One of the most common back surgeries is a laminectomy. A surgeon removes the back section of one or more spinal bones during a laminectomy (vertebrae). It is possible to remove bone spurs and ligaments that are pushing on nerves at the same time. Before, during, and after your laminectomy, here's what to expect.

Before The Surgery
During one of your office visits before to your laminectomy, you should receive extensive instructions on how to prepare from your surgeon's team. Before the surgery, here's what you should do and prepare for:
- The night before your laminectomy, don't eat or drink anything after midnight.
- Dress loosely and comfortably. Wear no jewelry, particularly necklaces or bracelets.
- Bring your insurance card and cash for any co-payments or documentation that may be necessary.
- Bring someone to drive you home and assist you take care of yourself if your doctor thinks you'll be able to go home the same day.
- Prepare to go slowly for a time. Stock up on food and complete as many errands and housekeeping tasks as you can.
- Let your friends and family know you'll be having surgery so they can assist you during your recuperation.

On the day of your laminectomy, make sure to:
- A secluded place will be provided for you to change into a loose-fitting medical gown.
- On a stretcher or bed, you'll wait in a "pre-op" area. Your surgeon, anesthesiologist, or the assistant to the anesthesiologist will come to see you and examine you.
- You'll be taken to the surgery room once everyone is ready.

During The Surgery
The majority of laminectomies are done under general anesthesia with artificial breathing. What will happen is as follows:
- A mask with a mixture of oxygen and anesthetic gas will be placed over your face by the anesthesiologist or an assistant. To assist you relax, you may be given medications through your veins. You'll be knocked out in a matter of seconds. General anesthesia is what it's called.
- The anesthesiologist will next place a plastic tube into your windpipe, or trachea, through your mouth and vocal chords. This is referred to as intubation.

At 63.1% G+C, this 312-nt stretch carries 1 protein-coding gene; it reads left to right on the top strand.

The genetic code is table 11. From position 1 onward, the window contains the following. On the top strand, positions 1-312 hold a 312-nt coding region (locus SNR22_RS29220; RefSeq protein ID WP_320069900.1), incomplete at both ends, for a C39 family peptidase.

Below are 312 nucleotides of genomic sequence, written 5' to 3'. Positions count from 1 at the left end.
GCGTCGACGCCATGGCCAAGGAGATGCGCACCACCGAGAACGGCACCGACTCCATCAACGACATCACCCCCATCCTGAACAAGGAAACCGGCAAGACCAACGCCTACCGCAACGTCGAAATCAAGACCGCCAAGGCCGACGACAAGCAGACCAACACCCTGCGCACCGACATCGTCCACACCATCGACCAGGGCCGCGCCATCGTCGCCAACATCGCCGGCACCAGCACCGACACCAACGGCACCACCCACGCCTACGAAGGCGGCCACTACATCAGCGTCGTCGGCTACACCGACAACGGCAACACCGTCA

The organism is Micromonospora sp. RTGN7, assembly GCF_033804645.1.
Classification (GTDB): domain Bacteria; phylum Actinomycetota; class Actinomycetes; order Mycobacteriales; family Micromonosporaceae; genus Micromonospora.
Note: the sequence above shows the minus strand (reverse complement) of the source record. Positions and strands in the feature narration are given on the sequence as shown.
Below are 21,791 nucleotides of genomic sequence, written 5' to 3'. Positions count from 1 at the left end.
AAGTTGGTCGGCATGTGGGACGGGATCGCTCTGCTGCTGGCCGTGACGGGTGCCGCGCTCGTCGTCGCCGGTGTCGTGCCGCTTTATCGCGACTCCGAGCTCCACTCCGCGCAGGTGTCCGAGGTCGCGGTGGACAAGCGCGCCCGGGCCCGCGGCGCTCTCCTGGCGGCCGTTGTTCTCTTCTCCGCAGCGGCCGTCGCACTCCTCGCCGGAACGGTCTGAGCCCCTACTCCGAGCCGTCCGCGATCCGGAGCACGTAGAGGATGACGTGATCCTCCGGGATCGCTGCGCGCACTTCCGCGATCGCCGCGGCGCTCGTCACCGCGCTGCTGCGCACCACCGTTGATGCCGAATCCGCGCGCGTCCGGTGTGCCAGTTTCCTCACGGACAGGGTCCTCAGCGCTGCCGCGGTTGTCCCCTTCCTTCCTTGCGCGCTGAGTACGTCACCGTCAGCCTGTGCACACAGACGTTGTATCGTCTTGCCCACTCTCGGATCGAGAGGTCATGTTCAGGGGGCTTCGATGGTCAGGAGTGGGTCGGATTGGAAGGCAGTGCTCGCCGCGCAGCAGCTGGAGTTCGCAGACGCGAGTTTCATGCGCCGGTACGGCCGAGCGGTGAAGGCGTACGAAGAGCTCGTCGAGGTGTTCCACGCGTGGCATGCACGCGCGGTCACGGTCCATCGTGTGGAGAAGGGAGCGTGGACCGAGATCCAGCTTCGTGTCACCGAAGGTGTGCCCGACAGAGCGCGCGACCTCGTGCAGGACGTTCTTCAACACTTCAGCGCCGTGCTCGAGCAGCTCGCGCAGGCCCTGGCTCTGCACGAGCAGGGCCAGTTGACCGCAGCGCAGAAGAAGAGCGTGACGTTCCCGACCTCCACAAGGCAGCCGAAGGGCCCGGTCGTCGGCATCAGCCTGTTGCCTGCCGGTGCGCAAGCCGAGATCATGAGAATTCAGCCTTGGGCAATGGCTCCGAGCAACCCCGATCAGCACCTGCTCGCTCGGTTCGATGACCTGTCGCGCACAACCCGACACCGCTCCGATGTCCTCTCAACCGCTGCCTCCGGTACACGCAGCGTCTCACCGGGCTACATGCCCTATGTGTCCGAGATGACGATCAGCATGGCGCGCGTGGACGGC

- A ventilator, or breathing equipment, will pump air into and out of your lungs throughout operation. Throughout the procedure, your vital signs will be continuously monitored.
- To get access to your back, you'll be rolled over into a face-down position.

The surgeon will next proceed to execute the laminectomy:
- Over the afflicted area, the surgeon will create an incision in your back skin. The muscles and soft tissues around the spine will be pushed away from the spine, exposing it.
- The surgeon will then remove any bone spurs, ligaments, or bone that is compressing nerves. Decompression is the term for this. Depending on the purpose for the operation, the surgeon may remove a little section or a big portion of many spinal bones.
- Some people may need a spinal fusion to stabilize their spine, a specific implant to help support the bones in the lower back but not restrict motion like a fusion does, a disc removed, or more bone removal to expand the passageway where nerves exit the spinal canal.

The wound will be stitched, you will be rolled back over, the anaesthetic will be turned off, and the breathing tube will be withdrawn at the conclusion of the procedure.

After The Surgery
Following the laminectomy, the following will occur in the hospital or surgery center:
- You'll be sent to a "post-op" area for observation and continuous vital sign monitoring. After a laminectomy, most people are awake but foggy for many hours.
- Although some people are able to return home the same day, the majority must stay in the hospital for at least one day.
- You will experience lower backache. Pain medicine will be given to you.
- You may need assistance getting out of bed and walking for a few days after your laminectomy, depending on the complexity of your operation.

Author's Bio: 

I am Amelia Grant, a journalist, and blogger. I think that information is a great force that is able to change people’s lives for the better. That is why I feel a strong intention to share useful and important things about health self-care, wellness, and other advice that may be helpful for people. Being an enthusiast of a healthy lifestyle that keeps improving my life, I wish the same for everyone.